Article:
Friday, January 11, 2008


I recently read some emails on the international celiac listserv that helped me to understand why there seem to be at least two celiac disease awareness months.

Let's start with a message from Beth Hillson, president of the American Celiac Disease Alliance (ACDA), about May being Celiac Disease Awareness Month:
In response to the question about May as Celiac Awareness month -- the overwhelming majority of celiac organizations and all of the Celiac Research Centers in the United States recognize May as National Celiac Disease Awareness Month.

Internationally, the Association of European Coeliac Societies (AECS) recognizes Celiac Disease in May and celiac events are held throughout the world to raise awareness.
(The association represents 26 countries of the EU - including Andorra, Austria, Belgium, Croatia, Czech Republic, Denmark, Finland, France, Germany, Greece, Hungary, Ireland, Italy, Luxembourg, Malta, Netherlands, Norway, Portugal, Romania, Russia, Slovakia, Slovenia, Spain, Sweden, Switzerland, and UK)

The May observance in the United States was chosen to coincide with our international colleagues. It was also done in recognition of the many other medical conditions related to celiac disease that are observed in May. Celiac disease is still relatively unknown and being able to draw connections between these medical conditions and celiac disease helps to elevate its importance and enhance awareness. Some of the other May health observances include:

Digestive Diseases Awareness Month
Digestive Diseases Week
Food Allergy Awareness Month
Food Allergy Week
National Arthritis Month
National Osteoporosis Awareness and Prevention Month
Women's Health Week and Women's Health Check-up day

Organizations, Research Centers, and Companies supporting the May observance:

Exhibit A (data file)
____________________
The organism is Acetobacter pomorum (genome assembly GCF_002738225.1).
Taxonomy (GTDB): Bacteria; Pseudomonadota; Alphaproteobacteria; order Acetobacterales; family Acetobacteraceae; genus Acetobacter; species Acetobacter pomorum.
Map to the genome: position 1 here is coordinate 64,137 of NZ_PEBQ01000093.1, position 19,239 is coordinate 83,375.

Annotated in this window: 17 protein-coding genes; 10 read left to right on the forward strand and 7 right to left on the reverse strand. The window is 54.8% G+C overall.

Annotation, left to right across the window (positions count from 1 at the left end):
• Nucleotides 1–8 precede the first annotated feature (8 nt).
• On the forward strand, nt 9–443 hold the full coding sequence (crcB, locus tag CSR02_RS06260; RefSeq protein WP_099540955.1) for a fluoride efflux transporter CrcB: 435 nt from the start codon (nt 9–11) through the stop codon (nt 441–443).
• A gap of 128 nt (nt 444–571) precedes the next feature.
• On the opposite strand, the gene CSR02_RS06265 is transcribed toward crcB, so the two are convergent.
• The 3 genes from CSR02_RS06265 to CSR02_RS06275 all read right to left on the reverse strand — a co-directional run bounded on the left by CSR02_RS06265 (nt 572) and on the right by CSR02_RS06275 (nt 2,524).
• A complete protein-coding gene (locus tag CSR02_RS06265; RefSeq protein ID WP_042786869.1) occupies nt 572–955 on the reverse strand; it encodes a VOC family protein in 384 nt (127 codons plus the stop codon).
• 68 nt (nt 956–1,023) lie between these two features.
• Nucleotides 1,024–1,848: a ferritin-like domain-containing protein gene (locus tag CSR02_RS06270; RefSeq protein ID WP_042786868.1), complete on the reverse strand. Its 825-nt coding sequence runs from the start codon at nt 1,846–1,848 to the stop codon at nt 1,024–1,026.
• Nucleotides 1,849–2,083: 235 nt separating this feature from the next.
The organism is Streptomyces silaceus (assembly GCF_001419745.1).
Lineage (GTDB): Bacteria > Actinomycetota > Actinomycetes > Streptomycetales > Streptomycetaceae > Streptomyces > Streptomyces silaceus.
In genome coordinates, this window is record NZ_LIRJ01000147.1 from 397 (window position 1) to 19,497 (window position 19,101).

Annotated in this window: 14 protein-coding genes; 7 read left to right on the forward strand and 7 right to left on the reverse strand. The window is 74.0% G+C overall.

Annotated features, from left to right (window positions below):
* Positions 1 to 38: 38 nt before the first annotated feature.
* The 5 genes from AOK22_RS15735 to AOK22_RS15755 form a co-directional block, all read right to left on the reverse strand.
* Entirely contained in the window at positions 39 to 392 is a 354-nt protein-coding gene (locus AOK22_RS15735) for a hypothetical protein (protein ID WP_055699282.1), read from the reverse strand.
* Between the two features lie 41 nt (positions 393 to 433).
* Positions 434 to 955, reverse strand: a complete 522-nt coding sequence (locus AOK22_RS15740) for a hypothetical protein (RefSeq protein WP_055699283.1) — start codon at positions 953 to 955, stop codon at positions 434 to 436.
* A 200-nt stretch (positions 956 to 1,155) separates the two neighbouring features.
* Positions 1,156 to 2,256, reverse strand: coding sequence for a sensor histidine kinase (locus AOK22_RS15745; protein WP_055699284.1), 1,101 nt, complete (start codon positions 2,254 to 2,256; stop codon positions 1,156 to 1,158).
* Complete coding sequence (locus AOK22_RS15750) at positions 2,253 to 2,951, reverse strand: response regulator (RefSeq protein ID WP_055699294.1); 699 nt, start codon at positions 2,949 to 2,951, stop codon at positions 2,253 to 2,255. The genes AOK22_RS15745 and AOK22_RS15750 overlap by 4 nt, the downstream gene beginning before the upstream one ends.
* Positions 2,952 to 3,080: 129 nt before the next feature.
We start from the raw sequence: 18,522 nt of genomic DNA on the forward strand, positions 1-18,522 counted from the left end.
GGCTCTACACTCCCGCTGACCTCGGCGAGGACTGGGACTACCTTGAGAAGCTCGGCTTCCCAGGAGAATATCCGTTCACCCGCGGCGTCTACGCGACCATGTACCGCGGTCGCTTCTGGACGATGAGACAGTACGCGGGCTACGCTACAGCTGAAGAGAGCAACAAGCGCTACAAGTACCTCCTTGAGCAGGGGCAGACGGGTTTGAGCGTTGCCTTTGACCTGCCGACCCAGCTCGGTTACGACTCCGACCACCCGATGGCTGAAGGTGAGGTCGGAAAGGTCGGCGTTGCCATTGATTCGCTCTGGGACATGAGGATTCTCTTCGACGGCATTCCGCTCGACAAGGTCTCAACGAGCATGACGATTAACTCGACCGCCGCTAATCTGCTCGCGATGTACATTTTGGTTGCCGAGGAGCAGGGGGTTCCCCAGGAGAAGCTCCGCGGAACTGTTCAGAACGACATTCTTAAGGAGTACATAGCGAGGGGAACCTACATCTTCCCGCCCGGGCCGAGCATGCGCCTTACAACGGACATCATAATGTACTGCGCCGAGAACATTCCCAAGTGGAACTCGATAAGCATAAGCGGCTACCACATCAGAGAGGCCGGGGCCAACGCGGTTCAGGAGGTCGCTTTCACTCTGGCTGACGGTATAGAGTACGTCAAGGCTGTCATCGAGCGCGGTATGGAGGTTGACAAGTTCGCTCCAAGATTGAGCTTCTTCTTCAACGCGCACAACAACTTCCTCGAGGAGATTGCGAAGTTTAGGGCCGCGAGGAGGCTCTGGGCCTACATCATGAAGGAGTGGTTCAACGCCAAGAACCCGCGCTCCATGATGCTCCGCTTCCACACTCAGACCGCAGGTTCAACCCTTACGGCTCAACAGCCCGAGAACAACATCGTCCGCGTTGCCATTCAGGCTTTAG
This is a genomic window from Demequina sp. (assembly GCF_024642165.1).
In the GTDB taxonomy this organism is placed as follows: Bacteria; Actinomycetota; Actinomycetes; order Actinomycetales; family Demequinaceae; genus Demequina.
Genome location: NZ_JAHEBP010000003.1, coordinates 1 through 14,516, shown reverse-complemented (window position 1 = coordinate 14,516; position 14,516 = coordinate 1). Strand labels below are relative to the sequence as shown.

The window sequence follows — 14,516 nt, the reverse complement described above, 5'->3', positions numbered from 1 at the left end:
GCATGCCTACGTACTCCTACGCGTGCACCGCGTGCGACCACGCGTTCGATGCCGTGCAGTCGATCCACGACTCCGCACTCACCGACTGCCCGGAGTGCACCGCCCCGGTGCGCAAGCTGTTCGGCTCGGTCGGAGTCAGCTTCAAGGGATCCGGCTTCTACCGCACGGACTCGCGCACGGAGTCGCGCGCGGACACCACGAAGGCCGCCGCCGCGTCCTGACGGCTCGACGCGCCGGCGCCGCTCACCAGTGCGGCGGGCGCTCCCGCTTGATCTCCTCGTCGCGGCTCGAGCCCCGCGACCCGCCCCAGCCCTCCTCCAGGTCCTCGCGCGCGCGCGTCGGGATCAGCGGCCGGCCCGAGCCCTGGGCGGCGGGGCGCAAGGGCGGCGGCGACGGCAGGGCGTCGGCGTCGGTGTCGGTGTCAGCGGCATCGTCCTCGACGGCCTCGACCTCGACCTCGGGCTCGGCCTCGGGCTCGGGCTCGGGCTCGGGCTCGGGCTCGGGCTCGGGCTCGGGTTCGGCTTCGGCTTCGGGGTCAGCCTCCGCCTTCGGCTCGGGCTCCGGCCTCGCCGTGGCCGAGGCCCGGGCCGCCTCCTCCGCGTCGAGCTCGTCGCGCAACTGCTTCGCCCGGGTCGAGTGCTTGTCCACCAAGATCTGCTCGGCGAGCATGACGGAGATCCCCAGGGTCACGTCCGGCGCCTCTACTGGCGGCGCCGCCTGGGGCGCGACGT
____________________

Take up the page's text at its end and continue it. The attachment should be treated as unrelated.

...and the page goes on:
Celiac Disease Foundation
Gluten Intolerance Group
Westchester Celiac Sprue Support Group
American Celiac Disease Alliance
National Foundation for Celiac Awareness
University of Maryland Center for Celiac Research
University of Chicago Celiac Disease Program
Celiac Disease Center at Columbia University
Wm. K. Warren Celiac Disease Research Center UC San Diego
Bob & Ruth's Gluten-Free Dining & Travel Club
Ener-G Foods, Inc.
Enjoy Life BrandsT
Foods by George
Gluten-Free Living
GlutenFree PassportR
Kimball Genetics
Living Without
Pamela's Products
Prometheus Laboratories, Inc.
Savory Palate, Inc.

Its worth noting that October is Breast Cancer Awareness Month. It is extremely difficult for any condition, to compete for attention at that time. And since recognition and attention are key to raising awareness, May is a better fit.

Congresswoman Nita Lowey (NY) introduced legislation in 2004, 2006, and again, this year (H.Con.Res. 70) which emphasizes the designation of May as National Celiac Disease Awareness Month. That legislation now has 29 cosponsors and more are expected once Congress returns later this month.

I hope this helps clarify why May is supported and endorsed as National Celiac Disease Awareness Month.
Before considering why others consider October to be Celiac Disease Awareness Month, let's pause to recognize Celiac Disease Awareness Day—September 13, the birthday of Samuel Gee, who is widely considered to be the "discoverer" of celiac disease.

As for October being Celiac Disease Awareness Month, that is basically the province of the Celiac Sprue Association (CSA) and the Canadian Celiac Association (CCA)—which is, nevertheless, having its national conference in May!

Of course, here at GFNYC, every day is Celiac Disease Awareness Day—and every month is Celiac Disease Awareness Month!


Anonymous said...

Knowing that October had been celebrated as Celiac Awareness month since 1987 by groups across the US and Canada, it might have been a nice idea if the Alliance had sat down with the CSA and Canadian Associations and discussed the reason they felt a change would be good and come to an agreement with them that would benefit all groups, and perhaps use both months, instead of picking a new month, no matter how good it is, without showing respect for what had been established, or the groups that adhered to it.

David Marc Fischer said...

I don't know the history of this particular dispute, so I actually have no idea as to whether the Alliance did have or attempt to have the type of discussion you describe. I am aware, however, that the CSA and the members of the Alliance have had unresolved disagreements over the years despite efforts to communicate productively.

Anonymous said...

Well, yet again, CSA is left sitting alone. Canada, voted to move its awareness month to May beginning in 2009.

Celiac Disease has a tough enough time getting headlines. And it makes no sense to try and go toe to toe with the big pink machine of Breast Cancer in October.

Whatever the issues between CSA and other celiac groups, aren't really important on this. Common sense, and the world community have gone the way of May.